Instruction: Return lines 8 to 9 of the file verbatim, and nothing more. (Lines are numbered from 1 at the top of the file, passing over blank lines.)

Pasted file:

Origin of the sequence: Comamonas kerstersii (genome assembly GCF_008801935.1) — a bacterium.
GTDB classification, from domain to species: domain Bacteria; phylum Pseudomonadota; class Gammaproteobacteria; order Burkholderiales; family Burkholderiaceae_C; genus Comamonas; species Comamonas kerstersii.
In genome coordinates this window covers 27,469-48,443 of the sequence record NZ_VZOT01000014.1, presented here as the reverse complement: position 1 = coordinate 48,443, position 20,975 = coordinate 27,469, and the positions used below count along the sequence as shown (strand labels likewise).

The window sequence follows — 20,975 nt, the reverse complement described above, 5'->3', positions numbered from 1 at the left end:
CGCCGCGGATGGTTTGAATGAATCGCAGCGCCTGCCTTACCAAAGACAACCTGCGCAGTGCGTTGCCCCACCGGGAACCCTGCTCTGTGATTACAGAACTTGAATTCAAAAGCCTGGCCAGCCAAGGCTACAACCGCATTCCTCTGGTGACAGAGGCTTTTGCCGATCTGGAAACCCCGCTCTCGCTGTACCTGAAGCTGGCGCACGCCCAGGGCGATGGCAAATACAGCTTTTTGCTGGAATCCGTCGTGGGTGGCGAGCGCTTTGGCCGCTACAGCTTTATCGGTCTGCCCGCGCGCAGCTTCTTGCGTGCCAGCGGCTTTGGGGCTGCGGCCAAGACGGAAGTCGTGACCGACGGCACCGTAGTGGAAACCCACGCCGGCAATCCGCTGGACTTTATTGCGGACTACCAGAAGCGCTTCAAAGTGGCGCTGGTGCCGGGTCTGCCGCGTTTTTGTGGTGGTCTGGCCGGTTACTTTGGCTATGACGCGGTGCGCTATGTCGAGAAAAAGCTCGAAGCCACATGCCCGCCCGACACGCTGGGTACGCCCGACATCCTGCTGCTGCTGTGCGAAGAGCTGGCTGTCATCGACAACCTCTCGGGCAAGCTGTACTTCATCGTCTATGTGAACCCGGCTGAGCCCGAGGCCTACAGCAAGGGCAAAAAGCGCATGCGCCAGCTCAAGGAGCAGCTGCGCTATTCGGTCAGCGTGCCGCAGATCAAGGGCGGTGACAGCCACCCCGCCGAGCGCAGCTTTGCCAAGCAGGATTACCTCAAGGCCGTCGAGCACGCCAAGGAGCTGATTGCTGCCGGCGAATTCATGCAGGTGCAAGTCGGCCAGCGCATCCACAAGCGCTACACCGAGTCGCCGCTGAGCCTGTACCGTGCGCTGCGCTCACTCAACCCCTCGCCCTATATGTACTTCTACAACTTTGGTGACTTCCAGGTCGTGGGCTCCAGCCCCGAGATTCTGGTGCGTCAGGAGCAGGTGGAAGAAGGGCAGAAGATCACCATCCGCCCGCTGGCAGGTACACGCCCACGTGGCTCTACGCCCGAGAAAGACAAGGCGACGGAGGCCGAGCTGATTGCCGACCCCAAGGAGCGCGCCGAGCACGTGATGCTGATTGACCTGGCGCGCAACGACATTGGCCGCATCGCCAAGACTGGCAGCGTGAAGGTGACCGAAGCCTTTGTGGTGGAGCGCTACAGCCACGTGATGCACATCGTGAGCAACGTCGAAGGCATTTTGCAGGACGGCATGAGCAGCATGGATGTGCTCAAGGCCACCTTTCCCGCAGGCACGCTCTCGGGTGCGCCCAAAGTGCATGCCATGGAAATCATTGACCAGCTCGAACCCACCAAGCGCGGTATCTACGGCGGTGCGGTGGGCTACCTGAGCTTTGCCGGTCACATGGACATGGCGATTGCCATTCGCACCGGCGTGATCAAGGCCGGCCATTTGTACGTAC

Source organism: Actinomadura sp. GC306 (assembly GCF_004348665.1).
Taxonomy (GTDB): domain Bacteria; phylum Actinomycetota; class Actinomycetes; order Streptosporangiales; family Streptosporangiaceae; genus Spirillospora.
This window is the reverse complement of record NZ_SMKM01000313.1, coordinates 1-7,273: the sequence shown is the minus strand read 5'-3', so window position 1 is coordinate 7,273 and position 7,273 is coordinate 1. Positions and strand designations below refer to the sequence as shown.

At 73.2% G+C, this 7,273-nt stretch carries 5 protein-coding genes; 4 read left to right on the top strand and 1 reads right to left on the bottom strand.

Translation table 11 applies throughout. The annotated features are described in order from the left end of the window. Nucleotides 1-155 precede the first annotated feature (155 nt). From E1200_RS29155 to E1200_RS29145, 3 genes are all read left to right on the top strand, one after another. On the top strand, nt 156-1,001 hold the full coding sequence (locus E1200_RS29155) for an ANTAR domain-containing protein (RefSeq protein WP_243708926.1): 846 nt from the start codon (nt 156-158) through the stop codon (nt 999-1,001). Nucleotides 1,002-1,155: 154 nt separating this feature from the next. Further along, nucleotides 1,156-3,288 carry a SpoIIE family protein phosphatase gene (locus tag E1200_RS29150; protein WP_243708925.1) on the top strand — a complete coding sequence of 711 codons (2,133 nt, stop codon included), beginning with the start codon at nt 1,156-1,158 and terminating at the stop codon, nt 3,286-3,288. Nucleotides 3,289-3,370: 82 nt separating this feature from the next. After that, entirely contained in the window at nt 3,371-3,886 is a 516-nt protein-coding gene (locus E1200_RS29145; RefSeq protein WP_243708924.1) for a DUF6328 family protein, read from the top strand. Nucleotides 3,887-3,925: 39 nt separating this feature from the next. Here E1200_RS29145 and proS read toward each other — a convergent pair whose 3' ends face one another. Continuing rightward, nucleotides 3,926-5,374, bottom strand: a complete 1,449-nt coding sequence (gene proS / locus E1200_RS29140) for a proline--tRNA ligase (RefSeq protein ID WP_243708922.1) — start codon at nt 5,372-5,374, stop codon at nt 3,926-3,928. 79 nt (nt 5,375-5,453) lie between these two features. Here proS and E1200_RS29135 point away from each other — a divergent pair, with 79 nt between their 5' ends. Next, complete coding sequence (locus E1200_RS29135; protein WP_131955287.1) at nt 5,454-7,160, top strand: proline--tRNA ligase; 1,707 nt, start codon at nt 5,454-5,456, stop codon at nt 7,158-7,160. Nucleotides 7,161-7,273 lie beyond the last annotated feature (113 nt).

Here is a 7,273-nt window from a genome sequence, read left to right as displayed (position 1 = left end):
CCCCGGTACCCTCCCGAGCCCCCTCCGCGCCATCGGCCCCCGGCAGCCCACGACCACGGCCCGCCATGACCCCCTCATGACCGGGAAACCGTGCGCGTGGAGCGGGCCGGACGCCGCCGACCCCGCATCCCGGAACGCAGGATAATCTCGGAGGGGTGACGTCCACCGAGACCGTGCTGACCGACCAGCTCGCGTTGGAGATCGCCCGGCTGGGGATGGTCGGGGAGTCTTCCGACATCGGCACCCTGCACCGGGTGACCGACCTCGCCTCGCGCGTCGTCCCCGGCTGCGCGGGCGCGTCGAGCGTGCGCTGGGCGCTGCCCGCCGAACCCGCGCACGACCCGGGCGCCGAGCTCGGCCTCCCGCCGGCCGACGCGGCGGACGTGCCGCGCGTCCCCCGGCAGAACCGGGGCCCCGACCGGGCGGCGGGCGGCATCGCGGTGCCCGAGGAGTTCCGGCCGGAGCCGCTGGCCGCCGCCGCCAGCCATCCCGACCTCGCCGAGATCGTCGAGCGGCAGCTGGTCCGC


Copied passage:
This window is the reverse complement of record NZ_SMKM01000313.1, coordinates 1-7,273: the sequence shown is the minus strand read 5'-3', so window position 1 is coordinate 7,273 and position 7,273 is coordinate 1. Positions and strand designations below refer to the sequence as shown.

At 73.2% G+C, this 7,273-nt stretch carries 5 protein-coding genes; 4 read left to right on the top strand and 1 reads right to left on the bottom strand.